Though she was one of Christian music’s most popular artists for close to a five-year span, Jennifer Knapp walked away from her successful career in 2002. Despite the Dove awards, Grammy nominations, and over a million albums sold, she says she needed a personal hiatus from the rigors of recording and touring. Now fans can rejoice after a long 6-8 years of hopes and doubts: Jennifer Knapp has finally decided to return to music.
Of course, that news comes tempered with the recent announcement about Knapp’s sexuality, which has undoubtedly alienated many in her predominantly Christian fan base or at least left them wondering what to make of the acclaimed singer-songwriter. This controversy quickly excluded her from Christian radio and retail, but then Knapp had already expressed the intention to write music for a broader audience than the church. Nevertheless, by all accounts, her faith remains intact and remains an important part of her life and music.
So what to make of Letting Go? As a Christian, I’ve always been a fan of Elton John’s music, so why wouldn’t I listen to Jennifer Knapp, especially if her faith-inspired songwriting is more or less intact? If I excluded all the sinners from my music collection, things would become pretty quiet around here. The real question is whether or not Knapp’s songwriting is still honorable—and, of course, whether the music is any good.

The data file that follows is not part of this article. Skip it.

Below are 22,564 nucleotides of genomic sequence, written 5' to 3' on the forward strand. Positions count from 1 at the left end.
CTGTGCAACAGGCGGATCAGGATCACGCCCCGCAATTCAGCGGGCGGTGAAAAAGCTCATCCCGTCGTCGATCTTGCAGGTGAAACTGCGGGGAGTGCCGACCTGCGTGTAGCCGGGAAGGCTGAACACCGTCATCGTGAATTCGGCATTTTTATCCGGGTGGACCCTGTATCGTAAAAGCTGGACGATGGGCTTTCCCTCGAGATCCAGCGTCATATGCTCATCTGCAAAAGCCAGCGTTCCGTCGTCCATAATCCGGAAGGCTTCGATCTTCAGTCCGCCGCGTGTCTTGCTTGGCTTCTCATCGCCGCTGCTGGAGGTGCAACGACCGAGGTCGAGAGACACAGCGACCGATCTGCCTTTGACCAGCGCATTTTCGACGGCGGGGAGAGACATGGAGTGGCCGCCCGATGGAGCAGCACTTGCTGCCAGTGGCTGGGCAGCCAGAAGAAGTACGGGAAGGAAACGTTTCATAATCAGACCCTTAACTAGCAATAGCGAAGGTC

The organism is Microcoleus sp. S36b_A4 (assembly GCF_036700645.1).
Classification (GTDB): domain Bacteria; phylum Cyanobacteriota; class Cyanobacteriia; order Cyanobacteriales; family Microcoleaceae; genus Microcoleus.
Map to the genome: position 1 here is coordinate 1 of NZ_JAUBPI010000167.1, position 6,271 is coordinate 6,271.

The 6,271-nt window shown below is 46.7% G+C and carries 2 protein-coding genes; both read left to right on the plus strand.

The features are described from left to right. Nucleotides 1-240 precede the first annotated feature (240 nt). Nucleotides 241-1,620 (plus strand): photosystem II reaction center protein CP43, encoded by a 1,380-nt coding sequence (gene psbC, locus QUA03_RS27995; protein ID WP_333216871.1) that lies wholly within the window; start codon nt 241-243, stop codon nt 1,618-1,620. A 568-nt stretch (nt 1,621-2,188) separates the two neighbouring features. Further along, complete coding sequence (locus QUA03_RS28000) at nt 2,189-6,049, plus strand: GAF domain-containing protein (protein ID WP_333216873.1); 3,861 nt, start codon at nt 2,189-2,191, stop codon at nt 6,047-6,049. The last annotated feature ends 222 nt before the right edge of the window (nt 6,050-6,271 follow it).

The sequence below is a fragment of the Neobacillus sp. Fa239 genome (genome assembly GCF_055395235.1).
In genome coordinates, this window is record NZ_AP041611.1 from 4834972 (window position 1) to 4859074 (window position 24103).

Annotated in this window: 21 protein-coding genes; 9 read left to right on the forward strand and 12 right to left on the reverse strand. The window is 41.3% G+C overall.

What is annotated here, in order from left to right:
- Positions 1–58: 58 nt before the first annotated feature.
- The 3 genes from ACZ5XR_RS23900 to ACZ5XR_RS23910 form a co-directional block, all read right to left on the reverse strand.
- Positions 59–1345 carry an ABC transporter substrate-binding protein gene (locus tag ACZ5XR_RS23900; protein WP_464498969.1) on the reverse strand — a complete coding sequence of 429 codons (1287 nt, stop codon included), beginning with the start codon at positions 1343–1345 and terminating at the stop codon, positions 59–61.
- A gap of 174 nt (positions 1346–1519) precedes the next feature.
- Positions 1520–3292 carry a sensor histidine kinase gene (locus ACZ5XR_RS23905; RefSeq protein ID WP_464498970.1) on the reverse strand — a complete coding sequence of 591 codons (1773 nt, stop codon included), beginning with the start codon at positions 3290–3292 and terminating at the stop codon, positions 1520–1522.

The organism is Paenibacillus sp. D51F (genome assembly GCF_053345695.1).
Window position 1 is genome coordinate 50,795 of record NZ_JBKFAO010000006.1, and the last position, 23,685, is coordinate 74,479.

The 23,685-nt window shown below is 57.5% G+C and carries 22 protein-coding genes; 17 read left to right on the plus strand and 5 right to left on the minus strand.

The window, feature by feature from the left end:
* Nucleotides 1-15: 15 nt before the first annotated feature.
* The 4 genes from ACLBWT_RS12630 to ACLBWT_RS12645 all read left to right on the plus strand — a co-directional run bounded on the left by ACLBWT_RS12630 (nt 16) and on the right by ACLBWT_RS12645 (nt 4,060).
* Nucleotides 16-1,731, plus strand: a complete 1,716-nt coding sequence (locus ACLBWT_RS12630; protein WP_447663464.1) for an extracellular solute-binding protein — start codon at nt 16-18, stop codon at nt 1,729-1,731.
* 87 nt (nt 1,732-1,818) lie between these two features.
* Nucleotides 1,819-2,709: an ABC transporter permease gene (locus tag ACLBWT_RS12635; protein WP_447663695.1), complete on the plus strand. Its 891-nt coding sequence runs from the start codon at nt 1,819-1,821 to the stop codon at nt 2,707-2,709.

No question on that last part. Letting Go offers Knapp’s best work in a long time, and that’s not just in reference to her hiatus. 2001’s The Way I Am felt too rushed and overproduced compared to her more roots-rocking style on her first two albums. This one is at least as good as 2000’s Lay It Down, and often stands up to her landmark debut, Kansas. That’s really saying something, I know.
Producer/guitarist Paul Moak (Mat Kearney, Michael W. Smith) smartly strips Knapp’s sound to a straightforward pop/rock setup with folk and country undertones. Though Knapp’s music obviously owes a lot to Melissa Etheridge (naturally), her sound hasn't dated and remains very much in style today—you know American Idol finalist Crystal Bowersox is bound to release an album like this later in 2010.
Knapp’s spirituality is intact too, though it’s certainly not as prevalent or explicit as on past albums. “Want for Nothing” is a mid-tempo pop song clearly inspired in part by Psalm 23, while the roots rocker “Dive In” makes reference to being “baptized in water and blood” to make an important life change. Other songs are vaguer, but certainly in step with Christian themes. The ballad “On Love” calls for perseverance and hope through hard times, and “Stone to the River” seeks reconciliation with our fellow man rather than stubbornness and distrust.
Some are already calling Letting Go an “angrier” and “edgier” album for Knapp, based in part on a couple of songs that use some light profanity. “If I Made a Difference,” a soaring country-pop ballad ready for radio,” focuses on a broken relationship, with Knapp wryly musing, “Sorry if I ever gave a damn.” More weighty is the hard-rocking “Inside,” very reminiscent of Etheridge, challenging those who Knapp imagines will judge her unfairly (“Who in the hell do you think you are?”) while fearing that “They’ll bury me before they hear the whole story” and ultimately deny her grace. (Those fears have proven founded based on initial responses by many Christians to Knapp's news.)